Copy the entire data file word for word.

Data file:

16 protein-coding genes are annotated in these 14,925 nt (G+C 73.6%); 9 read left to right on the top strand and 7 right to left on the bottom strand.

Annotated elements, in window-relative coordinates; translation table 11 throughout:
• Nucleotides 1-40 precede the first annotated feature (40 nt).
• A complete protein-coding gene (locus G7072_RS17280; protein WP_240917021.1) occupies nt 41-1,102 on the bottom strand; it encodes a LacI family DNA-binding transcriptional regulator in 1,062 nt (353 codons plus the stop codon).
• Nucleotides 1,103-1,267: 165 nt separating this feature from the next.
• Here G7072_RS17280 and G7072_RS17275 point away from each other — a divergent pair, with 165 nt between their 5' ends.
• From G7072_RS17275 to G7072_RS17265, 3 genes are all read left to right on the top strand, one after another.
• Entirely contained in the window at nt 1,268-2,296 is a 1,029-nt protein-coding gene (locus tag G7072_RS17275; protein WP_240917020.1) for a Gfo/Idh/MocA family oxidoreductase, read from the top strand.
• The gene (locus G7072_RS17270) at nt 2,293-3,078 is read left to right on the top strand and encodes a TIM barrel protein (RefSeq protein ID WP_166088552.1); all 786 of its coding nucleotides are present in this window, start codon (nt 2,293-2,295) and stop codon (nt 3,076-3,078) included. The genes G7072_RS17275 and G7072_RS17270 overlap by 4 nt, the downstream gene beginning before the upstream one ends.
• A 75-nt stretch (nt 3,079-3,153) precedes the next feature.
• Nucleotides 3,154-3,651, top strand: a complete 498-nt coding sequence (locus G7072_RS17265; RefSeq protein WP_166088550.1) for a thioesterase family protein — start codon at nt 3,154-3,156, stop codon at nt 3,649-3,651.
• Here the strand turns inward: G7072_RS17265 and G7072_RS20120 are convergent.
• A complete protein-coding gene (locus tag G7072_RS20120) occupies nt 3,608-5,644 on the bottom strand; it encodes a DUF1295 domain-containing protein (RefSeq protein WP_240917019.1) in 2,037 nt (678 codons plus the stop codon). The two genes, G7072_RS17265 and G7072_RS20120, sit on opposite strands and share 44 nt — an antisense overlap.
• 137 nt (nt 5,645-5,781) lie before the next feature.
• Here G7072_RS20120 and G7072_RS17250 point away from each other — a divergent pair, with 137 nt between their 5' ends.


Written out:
16 protein-coding genes are annotated in these 14,925 nt (G+C 73.6%); 9 read left to right on the top strand and 7 right to left on the bottom strand.

Annotated elements, in window-relative coordinates; translation table 11 throughout:
• Nucleotides 1-40 precede the first annotated feature (40 nt).
• A complete protein-coding gene (locus G7072_RS17280; protein WP_240917021.1) occupies nt 41-1,102 on the bottom strand; it encodes a LacI family DNA-binding transcriptional regulator in 1,062 nt (353 codons plus the stop codon).
• Nucleotides 1,103-1,267: 165 nt separating this feature from the next.
• Here G7072_RS17280 and G7072_RS17275 point away from each other — a divergent pair, with 165 nt between their 5' ends.
• From G7072_RS17275 to G7072_RS17265, 3 genes are all read left to right on the top strand, one after another.
• Entirely contained in the window at nt 1,268-2,296 is a 1,029-nt protein-coding gene (locus tag G7072_RS17275; protein WP_240917020.1) for a Gfo/Idh/MocA family oxidoreductase, read from the top strand.
• The gene (locus G7072_RS17270) at nt 2,293-3,078 is read left to right on the top strand and encodes a TIM barrel protein (RefSeq protein ID WP_166088552.1); all 786 of its coding nucleotides are present in this window, start codon (nt 2,293-2,295) and stop codon (nt 3,076-3,078) included. The genes G7072_RS17275 and G7072_RS17270 overlap by 4 nt, the downstream gene beginning before the upstream one ends.
• A 75-nt stretch (nt 3,079-3,153) precedes the next feature.
• Nucleotides 3,154-3,651, top strand: a complete 498-nt coding sequence (locus G7072_RS17265; RefSeq protein WP_166088550.1) for a thioesterase family protein — start codon at nt 3,154-3,156, stop codon at nt 3,649-3,651.
• Here the strand turns inward: G7072_RS17265 and G7072_RS20120 are convergent.
• A complete protein-coding gene (locus tag G7072_RS20120) occupies nt 3,608-5,644 on the bottom strand; it encodes a DUF1295 domain-containing protein (RefSeq protein WP_240917019.1) in 2,037 nt (678 codons plus the stop codon). The two genes, G7072_RS17265 and G7072_RS20120, sit on opposite strands and share 44 nt — an antisense overlap.
• 137 nt (nt 5,645-5,781) lie before the next feature.
• Here G7072_RS20120 and G7072_RS17250 point away from each other — a divergent pair, with 137 nt between their 5' ends.